• Be Reconciled to Others, Particularly Family Members
    • A primary secondary theme in the film is the sibling rivalry between Cindy and her sister (who often bragged about her children) and the strained relationship between Jim and his father (who was mostly absent during his childhood, but harsh when present). This affected their relationship with each other as well as their parenting. Let's be honest. Many of us have similar issues. Are we willing to do whatever it takes to reconcile? .
  • Own Your Mistakes and Choices, and Learn from Them, but Don't Be Paralyzed by Them
    • Mistakes happen by accident. Choices happen on purpose. Either way, they can hurt our children, our spouses, and our extended families. We should admit within the circle of offense our sinful choices, repent of them, make every effort to do the right thing, and never give up. Parenting is hard. We will probably invent creative new ways to make a mess of things. However, are we willing to keep going at it, trusting God's grace in the process?

 

Biblical References

  • Be Honest
    • Ephesians 4:15 “but speaking the truth in love, we are to grow up in all aspects into Him who is the head, even Christ” (NASB)

    • Ephesians 4:25 “Therefore, laying aside falsehood, speak truth each one of you with his neighbor, for we are members of one another.” (NASB)
  • Be Loyal to Your Friends and Family
    • Proverbs 3:3 “Never let loyalty and kindness leave you! Tie them around your neck as a reminder. Write them deep within your heart..” (NLT)
  • Be Reconciled to Others
    • Matthew 5:24 “leave your offering there before the altar and go; first be reconciled to your brother, and then come and present your offering. ." (NASB)

    • Ephesians 4:32 “Be kind to one another, tender-hearted, forgiving each other, just as God in Christ also has forgiven you." (NASB)
  • Own Your Mistakes and Choices
    • 1 John 1:8-10 “If we say that we have no sin, we are deceiving ourselves and the truth is not in us. If we confess our sins, He is faithful and righteous to forgive us our sins and to cleanse us from all unrighteousness. If we say that we have not sinned, we make Him a liar and His word is not in us. “ (NASB)

Discussion Questions

    For Parents:
    1. Have you ever engaged in helicopter parenting? What was the result? How might you have done things differently?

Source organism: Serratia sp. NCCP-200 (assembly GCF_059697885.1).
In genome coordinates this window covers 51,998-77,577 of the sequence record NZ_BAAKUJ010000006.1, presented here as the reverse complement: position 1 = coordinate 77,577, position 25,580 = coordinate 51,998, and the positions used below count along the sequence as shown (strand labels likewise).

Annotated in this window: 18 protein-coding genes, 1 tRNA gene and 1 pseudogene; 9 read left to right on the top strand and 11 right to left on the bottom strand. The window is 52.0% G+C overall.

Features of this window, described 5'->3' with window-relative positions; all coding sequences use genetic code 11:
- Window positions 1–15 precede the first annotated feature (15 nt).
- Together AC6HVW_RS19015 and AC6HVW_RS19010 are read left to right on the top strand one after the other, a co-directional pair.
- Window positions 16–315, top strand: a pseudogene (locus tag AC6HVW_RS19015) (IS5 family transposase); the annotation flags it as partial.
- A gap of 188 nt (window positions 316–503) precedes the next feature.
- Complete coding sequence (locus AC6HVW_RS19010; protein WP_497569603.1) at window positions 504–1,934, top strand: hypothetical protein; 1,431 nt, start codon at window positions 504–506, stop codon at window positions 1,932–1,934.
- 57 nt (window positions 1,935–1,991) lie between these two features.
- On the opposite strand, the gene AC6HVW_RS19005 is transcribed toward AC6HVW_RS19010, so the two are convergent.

2. Have you ever argued with each other in front of your children? Put yourself in their shoes. How do you think it made them feel? Have you considered setting up rules of engagement for how you can argue constructively without causing collateral emotional and relational damage in your marriage and family?
    3. As a couple, do you dream together? Or is that a thing of the past? For those to whom this may apply, what about the pain of infertility as in the case of the Green's? What might we learn from how they coped with such a difficult experience? How do you cope with your pain? Individually? As a couple? How do you deal with unresolved conflict with extended family, such as parents or adult siblings, especially if they are insensitive toward your pain?
    For Children:
    1. The Mom and Dad in the film admittedly made a lot of mistakes in trying to parent Timothy. What do you think was their biggest mistake or wrong choice? Why? What would you do differently?
    2. What was the coolest thing about Timothy? What was his biggest mistake? Have you ever made a similar mistake or wrong choice?
    3. Describe one time when you felt odd, either at home, at church or at school. How can we help you when you feel this way?

Conclusion

Timothy Green's life was odd. No doubt about it. But taking away the fantasy elements of the story, are we any different than Timothy or any of the other characters, particularly Joni, Jim, and Cindy? We live odd lives in our own right. We make mistakes and wrong choices, and despite our attempts to appear sophisticated and put together, we prove repeatedly our need for grace, reconciliation, hope, and unconditional love. For this reason I choose to overlook the film's shortcomings and instead concentrate on dealing with my own. Will you join me?